Tuesday, February 23, 2010

Question for ePortfolio segment

How many of my classmates have begun organizing past work into an ePortfolio for their own benefit?

Question on ethics

WHy was Disney allowed the freedom to parody the Keaton film and be rewarded, not punished?

Review of Lawrence Lessig's article

Lawrence Lessig

Lessig uses three main ideas in his essay.

We are allowing those most threatened by the use of technology to control it.

Mickey Mouse was Disney’s parody of the Buster Keaton movie.

Dojinshi is a Japanese art form which is the retelling by adding components to existing comics. It is similar to having a jazz composer rewrite a popular song.

Web 2.0 is a retelling of copyrighted material with something new added to it. It is similar to Disney’s efforts and the Japanese comic form, Dojinshi.

Response to Ethics Video

Lessig brings up an interesting premise - that technologies have generally stifled the creativity of its users. Overboard prosecutions of copyright laws have resulted in some ridiculous court rulings. Judges, however, are beginning to move to the other side of the question and are ruling more in favor with the creative, common people. This will especially be helpful as Web 2.0 becomes more and more mainstream.

Tuesday, February 16, 2010

A response to the video, "E-portfolios for Starters"

This short video is packed with information on the "why" of e-portfolios. The creator does such a good job, that I couldn't wait to start my own. As a matter of fact, I wanted to go through all my documents, presentations, and spreadsheets from the M.Ed. program here at UWA and organize them into one universal portfolio. Watch this video and see the compelling arguments for this tool. It is easy to see that e-portfolios will become a major factor in all school work in the coming years.

Article Review on E-portfolios

Open Source Eportfolio

Meeus, Wil, Questier, Frederik and Derks, Thea(2006) 'Open source eportfolio: development and
implementation of an institution-wide electronic portfolio platform for students', Educational Media International, 43: 2,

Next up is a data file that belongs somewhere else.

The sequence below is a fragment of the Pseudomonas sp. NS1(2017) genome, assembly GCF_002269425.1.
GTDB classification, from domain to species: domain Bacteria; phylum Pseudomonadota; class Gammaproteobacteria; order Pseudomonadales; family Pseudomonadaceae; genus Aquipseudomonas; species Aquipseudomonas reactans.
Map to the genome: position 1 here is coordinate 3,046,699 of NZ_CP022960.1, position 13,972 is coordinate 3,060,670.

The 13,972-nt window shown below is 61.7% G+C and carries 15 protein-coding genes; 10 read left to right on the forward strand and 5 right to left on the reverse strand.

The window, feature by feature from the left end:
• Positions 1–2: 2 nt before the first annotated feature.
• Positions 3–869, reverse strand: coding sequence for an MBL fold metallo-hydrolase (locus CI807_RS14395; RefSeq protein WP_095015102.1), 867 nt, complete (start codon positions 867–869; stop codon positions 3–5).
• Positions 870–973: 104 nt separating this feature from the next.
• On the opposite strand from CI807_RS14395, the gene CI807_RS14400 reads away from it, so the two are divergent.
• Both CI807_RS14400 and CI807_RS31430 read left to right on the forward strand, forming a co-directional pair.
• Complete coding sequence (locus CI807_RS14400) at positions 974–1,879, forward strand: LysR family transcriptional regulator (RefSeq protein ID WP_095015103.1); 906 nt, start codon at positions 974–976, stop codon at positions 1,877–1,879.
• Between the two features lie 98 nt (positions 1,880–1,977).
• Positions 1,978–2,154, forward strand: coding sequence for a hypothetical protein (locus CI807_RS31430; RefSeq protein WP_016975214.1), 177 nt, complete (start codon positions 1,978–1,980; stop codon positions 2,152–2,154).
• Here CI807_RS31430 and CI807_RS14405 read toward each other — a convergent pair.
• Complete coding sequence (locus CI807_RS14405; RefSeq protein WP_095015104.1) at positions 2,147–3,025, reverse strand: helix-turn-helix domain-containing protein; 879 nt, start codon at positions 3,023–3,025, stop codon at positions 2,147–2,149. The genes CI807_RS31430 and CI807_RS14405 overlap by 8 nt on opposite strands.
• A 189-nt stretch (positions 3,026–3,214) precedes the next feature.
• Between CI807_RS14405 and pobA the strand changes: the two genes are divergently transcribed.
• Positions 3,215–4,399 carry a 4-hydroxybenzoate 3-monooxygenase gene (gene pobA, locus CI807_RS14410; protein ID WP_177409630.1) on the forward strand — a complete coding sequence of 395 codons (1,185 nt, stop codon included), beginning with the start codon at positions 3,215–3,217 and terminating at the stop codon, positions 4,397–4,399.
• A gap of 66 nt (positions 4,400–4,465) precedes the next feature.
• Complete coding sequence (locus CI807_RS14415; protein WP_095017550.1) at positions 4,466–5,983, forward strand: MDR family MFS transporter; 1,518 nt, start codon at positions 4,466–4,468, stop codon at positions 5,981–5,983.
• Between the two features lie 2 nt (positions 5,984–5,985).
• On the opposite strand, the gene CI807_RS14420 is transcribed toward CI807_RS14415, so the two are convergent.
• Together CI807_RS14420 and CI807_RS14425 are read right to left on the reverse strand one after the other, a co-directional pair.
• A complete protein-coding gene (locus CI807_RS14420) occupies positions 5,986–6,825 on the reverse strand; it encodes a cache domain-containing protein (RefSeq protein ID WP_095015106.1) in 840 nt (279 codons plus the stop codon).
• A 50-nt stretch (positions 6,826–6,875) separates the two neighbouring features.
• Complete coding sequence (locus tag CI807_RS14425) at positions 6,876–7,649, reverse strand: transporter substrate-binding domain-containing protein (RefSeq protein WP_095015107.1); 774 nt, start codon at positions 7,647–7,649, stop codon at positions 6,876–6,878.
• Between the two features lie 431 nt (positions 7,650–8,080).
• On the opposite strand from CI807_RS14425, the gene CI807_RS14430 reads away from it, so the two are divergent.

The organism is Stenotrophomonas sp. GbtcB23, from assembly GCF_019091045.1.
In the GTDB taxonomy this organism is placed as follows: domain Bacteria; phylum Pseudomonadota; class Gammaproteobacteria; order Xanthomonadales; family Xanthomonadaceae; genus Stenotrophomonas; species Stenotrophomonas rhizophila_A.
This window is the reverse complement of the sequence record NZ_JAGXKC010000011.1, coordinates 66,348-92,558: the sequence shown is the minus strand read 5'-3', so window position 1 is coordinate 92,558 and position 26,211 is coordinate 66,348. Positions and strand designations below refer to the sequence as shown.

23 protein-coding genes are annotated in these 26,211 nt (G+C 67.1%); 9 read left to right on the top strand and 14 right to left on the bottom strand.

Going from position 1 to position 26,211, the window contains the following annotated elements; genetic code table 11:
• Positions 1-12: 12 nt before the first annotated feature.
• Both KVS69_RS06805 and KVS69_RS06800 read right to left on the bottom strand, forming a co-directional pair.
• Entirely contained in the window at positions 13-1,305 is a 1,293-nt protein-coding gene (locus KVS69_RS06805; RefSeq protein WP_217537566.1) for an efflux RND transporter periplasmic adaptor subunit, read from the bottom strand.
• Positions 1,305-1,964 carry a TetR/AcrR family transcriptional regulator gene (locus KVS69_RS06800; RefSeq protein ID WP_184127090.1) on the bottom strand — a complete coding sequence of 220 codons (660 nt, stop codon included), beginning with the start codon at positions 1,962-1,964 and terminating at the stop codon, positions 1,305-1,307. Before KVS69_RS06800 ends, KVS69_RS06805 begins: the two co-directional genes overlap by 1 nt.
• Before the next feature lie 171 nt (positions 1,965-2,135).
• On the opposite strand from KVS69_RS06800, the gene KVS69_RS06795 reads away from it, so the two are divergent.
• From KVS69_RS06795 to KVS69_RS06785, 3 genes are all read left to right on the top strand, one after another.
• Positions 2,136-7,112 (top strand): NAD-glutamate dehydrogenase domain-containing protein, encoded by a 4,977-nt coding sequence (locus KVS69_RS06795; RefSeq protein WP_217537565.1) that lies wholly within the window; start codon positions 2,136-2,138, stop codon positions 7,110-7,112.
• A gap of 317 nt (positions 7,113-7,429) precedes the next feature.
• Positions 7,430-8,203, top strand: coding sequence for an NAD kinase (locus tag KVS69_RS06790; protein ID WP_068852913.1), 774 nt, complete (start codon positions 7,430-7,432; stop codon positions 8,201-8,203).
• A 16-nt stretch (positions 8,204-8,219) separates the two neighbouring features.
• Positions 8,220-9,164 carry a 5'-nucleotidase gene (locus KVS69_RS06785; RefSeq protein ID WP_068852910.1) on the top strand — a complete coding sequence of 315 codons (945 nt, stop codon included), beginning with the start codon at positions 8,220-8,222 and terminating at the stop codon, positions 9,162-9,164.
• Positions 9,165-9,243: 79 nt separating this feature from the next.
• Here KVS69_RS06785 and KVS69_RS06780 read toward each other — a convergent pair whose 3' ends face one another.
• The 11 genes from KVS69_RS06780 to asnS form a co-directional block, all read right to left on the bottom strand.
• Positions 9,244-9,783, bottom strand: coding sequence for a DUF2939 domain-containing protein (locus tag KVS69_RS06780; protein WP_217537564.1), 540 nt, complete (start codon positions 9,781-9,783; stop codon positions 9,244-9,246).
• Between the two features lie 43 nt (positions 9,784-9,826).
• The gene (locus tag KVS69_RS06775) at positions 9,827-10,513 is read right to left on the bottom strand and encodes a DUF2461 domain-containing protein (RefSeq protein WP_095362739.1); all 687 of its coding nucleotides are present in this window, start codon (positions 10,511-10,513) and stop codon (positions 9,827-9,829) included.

133 — 145
To link to this Article: DOI: 10.1080/09523980600641148
URL: http://dx.doi.org/10.1080/09523980600641148
Vrije Universiteit Brussel, Belgium

There are many articles out there that describe the implementation of e-portfolios in an educational setting. This article does just that thoroughly in a logical way that keeps the reader interested and wanting more information. By describing the problems encountered and reporting the solutions to these problems as they were discovered, the authors, Meeus, Questier, and Derks, clearly tell the history of the e-portfolio phenonmenon in their university in Brussels. They began by telling the reader, in simple terms, what an e-portfolio is, its purpose, and its creator. Basic e-portfolios are student created portfolios that are portable and sharable among their peers and teachers. Aggregating all student e-portfolios with teacher portfolios, professional portfolios, and administrative portfolios, the total set of portfolios of one complete and entire university can be published. The authors of this article describe the decision paths taken to create and install a universal portfolio management platform at the Vrije Universiteit in Belgium.

E-Portfolios for Starters

Wednesday, February 10, 2010

Another video that discusses some assistive technologies

Ethics video featuring Lawrence Lessig

Gutenberg in a new light!

The video below is a sort of adjunct to the Lessig article. The segment here about Gutenberg could have been used by Lessig in his article.

Tuesday, February 9, 2010

A personal vision of learning and Web 2.0

A personal theory of learning with Web 2.0